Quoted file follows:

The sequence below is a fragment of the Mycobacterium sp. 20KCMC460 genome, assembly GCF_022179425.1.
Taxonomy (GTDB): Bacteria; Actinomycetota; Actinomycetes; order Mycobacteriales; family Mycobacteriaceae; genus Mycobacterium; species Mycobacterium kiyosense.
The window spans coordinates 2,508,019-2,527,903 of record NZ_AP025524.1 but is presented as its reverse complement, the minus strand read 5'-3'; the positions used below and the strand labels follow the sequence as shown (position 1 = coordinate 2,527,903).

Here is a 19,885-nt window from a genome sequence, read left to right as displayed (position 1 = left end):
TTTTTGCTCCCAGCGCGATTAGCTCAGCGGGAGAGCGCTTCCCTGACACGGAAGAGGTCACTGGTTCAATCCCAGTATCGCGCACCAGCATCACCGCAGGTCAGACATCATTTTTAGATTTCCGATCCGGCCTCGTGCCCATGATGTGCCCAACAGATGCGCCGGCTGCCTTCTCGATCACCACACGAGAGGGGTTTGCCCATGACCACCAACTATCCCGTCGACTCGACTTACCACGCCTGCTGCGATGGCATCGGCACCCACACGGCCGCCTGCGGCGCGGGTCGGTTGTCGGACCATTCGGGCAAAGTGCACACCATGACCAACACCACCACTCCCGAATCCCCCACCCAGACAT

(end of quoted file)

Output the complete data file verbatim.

The sequence below is a fragment of the Mycobacterium sp. 20KCMC460 genome, assembly GCF_022179425.1.
Taxonomy (GTDB): Bacteria; Actinomycetota; Actinomycetes; order Mycobacteriales; family Mycobacteriaceae; genus Mycobacterium; species Mycobacterium kiyosense.
The window spans coordinates 2,508,019-2,527,903 of record NZ_AP025524.1 but is presented as its reverse complement, the minus strand read 5'-3'; the positions used below and the strand labels follow the sequence as shown (position 1 = coordinate 2,527,903).

Here is a 19,885-nt window from a genome sequence, read left to right as displayed (position 1 = left end):
TTTTTGCTCCCAGCGCGATTAGCTCAGCGGGAGAGCGCTTCCCTGACACGGAAGAGGTCACTGGTTCAATCCCAGTATCGCGCACCAGCATCACCGCAGGTCAGACATCATTTTTAGATTTCCGATCCGGCCTCGTGCCCATGATGTGCCCAACAGATGCGCCGGCTGCCTTCTCGATCACCACACGAGAGGGGTTTGCCCATGACCACCAACTATCCCGTCGACTCGACTTACCACGCCTGCTGCGATGGCATCGGCACCCACACGGCCGCCTGCGGCGCGGGTCGGTTGTCGGACCATTCGGGCAAAGTGCACACCATGACCAACACCACCACTCCCGAATCCCCCACCCAGACAT